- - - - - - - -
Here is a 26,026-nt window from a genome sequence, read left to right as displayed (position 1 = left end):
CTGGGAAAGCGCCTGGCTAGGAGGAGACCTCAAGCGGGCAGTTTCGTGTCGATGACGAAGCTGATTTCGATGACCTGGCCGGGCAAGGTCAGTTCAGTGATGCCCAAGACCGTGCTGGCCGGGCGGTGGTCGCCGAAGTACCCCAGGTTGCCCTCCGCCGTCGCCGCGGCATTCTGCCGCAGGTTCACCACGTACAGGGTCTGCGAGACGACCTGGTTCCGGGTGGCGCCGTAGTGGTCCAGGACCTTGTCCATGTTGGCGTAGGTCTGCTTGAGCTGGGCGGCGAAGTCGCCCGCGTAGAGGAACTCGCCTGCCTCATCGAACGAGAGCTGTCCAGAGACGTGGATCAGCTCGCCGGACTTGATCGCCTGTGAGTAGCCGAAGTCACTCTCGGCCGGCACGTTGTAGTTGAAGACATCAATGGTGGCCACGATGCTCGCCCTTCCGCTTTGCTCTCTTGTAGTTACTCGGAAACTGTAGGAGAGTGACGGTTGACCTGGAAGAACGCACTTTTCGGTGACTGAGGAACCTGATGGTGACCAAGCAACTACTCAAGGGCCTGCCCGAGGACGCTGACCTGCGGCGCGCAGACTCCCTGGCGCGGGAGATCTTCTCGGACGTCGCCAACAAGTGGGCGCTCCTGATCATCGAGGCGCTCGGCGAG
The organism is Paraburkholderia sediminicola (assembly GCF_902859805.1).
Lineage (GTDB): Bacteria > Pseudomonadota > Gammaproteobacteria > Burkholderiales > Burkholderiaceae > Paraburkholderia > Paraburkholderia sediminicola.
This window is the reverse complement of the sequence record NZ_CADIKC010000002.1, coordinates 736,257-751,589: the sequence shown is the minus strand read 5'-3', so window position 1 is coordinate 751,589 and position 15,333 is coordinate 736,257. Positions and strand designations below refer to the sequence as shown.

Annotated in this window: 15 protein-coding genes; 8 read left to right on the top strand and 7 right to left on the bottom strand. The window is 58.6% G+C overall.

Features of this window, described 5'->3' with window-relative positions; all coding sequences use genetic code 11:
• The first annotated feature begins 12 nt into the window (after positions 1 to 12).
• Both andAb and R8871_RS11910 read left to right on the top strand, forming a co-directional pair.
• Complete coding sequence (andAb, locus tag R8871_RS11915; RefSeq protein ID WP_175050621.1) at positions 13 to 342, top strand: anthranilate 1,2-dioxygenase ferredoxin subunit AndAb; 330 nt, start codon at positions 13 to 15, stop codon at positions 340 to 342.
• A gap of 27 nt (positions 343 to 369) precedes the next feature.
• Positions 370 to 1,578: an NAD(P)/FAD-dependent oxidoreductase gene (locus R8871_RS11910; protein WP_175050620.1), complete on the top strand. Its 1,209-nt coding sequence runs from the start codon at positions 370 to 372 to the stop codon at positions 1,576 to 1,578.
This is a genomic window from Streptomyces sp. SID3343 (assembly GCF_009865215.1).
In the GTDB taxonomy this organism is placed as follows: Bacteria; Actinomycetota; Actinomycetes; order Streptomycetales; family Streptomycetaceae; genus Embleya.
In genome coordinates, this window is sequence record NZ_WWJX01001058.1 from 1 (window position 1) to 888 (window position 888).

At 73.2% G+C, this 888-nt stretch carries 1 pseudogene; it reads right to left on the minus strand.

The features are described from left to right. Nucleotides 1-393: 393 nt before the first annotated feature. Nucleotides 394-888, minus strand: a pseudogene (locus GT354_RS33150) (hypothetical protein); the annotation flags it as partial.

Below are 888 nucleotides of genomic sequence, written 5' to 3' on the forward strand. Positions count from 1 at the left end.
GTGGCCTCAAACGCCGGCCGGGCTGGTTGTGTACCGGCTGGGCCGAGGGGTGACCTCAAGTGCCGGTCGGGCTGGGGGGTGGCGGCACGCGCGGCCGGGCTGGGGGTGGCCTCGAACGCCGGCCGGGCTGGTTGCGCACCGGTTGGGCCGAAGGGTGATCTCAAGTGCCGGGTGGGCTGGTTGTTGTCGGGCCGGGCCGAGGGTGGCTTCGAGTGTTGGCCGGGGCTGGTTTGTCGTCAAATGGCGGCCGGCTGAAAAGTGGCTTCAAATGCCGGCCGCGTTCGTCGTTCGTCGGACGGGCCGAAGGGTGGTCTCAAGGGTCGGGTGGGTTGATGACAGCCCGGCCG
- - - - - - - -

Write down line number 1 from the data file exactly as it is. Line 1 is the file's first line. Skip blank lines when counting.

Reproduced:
Here is a 26,026-nt window from a genome sequence, read left to right as displayed (position 1 = left end):